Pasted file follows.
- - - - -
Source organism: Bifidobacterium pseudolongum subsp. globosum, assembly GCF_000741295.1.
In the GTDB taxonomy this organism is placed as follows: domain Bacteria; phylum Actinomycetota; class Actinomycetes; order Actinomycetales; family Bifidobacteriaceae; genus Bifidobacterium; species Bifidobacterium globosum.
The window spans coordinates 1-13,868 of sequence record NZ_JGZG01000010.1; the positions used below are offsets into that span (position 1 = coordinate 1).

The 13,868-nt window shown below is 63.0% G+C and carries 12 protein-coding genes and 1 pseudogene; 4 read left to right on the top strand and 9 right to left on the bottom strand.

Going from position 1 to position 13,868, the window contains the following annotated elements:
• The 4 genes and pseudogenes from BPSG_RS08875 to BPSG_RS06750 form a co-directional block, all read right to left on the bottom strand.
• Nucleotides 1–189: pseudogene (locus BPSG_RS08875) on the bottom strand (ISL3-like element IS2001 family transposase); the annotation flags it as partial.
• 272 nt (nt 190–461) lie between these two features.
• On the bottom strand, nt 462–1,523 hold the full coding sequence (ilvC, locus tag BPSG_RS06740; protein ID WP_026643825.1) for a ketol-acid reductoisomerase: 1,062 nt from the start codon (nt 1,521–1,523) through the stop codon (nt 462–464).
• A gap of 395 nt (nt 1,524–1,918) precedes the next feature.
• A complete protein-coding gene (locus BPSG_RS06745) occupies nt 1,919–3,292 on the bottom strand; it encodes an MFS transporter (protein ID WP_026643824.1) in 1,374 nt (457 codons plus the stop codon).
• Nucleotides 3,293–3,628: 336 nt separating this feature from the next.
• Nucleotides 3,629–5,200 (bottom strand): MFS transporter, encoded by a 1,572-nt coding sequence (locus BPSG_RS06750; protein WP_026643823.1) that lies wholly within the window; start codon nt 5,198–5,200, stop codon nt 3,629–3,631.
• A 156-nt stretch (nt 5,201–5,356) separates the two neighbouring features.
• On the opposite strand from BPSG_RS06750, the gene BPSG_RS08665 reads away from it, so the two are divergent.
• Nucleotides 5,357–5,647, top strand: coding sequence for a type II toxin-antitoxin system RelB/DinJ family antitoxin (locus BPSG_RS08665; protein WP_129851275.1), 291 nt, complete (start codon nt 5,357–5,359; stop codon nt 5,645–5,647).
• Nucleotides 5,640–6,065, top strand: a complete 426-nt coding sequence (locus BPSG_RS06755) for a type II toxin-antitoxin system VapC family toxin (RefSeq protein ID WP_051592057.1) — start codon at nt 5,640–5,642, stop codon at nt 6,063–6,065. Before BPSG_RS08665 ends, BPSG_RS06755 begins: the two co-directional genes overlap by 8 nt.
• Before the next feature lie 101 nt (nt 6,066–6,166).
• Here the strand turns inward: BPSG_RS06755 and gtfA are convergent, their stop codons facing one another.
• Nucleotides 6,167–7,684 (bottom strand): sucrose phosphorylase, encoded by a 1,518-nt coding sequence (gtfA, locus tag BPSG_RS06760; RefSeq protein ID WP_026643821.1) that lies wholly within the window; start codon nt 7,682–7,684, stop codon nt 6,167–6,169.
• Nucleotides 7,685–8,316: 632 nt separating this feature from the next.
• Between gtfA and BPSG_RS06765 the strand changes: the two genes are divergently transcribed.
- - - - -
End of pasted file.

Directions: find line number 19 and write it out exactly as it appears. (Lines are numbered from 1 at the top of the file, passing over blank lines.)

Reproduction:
• Here the strand turns inward: BPSG_RS06755 and gtfA are convergent, their stop codons facing one another.